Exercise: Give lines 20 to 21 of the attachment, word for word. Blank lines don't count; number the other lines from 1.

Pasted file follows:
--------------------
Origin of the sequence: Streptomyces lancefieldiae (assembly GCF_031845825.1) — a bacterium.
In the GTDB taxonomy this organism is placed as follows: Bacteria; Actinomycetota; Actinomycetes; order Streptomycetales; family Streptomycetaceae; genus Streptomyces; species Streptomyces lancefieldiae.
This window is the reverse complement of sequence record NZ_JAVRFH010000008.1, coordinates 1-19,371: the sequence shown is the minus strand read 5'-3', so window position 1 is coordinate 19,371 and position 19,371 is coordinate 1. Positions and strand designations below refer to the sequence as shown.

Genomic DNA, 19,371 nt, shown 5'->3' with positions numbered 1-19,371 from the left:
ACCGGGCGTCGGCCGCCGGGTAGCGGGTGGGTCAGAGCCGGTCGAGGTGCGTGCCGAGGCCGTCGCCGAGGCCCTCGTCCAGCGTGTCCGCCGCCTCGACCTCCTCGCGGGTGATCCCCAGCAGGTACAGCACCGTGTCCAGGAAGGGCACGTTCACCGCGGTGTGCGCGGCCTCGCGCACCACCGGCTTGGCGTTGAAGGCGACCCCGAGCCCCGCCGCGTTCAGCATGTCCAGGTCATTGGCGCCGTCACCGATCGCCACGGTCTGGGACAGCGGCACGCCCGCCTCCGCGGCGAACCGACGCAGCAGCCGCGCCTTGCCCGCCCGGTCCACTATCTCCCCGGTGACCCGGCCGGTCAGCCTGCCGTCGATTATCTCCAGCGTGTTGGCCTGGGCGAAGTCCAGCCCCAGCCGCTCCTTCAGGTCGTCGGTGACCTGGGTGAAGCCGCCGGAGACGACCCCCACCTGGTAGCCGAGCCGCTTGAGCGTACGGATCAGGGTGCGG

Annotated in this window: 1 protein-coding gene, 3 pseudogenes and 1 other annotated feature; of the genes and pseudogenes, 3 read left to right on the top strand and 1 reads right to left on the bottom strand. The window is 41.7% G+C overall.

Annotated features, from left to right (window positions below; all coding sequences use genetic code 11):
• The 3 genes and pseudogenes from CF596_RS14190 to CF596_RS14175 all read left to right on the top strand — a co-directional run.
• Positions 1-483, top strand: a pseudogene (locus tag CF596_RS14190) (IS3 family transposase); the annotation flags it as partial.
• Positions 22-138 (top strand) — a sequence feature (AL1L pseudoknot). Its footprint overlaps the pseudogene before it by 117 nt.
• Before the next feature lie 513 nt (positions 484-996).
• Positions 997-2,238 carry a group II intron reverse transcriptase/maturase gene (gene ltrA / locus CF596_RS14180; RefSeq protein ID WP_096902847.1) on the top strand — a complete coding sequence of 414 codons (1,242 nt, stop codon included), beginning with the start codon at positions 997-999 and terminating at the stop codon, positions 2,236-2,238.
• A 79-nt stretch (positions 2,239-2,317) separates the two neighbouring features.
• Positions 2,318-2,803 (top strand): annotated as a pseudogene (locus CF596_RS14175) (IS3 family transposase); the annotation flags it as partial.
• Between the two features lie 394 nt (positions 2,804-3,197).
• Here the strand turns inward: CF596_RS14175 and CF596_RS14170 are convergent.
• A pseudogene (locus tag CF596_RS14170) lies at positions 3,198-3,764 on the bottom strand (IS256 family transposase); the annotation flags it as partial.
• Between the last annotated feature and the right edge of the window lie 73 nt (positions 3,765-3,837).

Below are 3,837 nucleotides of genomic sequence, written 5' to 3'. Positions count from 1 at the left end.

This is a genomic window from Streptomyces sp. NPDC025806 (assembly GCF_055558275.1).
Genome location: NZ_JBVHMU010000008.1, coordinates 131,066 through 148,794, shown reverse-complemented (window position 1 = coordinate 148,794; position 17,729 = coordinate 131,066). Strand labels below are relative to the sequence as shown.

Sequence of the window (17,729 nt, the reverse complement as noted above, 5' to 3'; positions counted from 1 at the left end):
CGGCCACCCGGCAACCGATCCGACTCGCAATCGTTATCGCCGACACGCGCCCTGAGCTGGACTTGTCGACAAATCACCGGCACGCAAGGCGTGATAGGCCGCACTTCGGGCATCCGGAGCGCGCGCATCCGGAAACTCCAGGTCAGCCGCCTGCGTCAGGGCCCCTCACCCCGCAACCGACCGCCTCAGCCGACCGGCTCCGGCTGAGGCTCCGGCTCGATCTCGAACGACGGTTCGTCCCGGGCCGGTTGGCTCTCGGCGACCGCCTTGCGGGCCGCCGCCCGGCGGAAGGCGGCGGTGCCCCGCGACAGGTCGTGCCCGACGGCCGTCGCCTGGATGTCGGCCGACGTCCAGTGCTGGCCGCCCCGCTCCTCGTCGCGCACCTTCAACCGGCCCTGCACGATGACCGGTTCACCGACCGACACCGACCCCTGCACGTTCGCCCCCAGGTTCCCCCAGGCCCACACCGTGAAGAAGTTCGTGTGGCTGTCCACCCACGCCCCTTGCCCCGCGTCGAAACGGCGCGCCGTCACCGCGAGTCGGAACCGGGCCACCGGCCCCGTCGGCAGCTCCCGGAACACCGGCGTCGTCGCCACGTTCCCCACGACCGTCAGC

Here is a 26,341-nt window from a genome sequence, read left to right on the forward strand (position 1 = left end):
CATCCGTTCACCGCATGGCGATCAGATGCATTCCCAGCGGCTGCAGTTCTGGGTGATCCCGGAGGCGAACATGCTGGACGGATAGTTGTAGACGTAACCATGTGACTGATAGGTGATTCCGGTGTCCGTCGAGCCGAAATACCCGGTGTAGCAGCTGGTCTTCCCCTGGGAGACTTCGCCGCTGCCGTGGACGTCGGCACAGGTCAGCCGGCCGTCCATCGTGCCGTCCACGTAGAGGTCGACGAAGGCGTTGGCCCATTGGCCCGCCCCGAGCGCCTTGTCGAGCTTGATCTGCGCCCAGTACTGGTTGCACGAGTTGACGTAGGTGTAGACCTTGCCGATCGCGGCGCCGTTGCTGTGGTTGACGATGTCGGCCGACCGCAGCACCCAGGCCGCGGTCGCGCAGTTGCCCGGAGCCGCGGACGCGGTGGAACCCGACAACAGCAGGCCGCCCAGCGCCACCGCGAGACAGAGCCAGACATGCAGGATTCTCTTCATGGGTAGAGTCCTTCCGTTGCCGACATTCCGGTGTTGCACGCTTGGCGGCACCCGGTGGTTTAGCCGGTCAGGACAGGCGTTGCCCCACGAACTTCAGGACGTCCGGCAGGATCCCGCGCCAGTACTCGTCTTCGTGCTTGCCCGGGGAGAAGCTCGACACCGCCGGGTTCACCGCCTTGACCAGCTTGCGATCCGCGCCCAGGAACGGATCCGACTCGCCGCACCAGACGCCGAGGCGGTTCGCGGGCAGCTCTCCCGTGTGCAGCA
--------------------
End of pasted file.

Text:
This is a genomic window from Streptomyces sp. NPDC025806 (assembly GCF_055558275.1).
Genome location: NZ_JBVHMU010000008.1, coordinates 131,066 through 148,794, shown reverse-complemented (window position 1 = coordinate 148,794; position 17,729 = coordinate 131,066). Strand labels below are relative to the sequence as shown.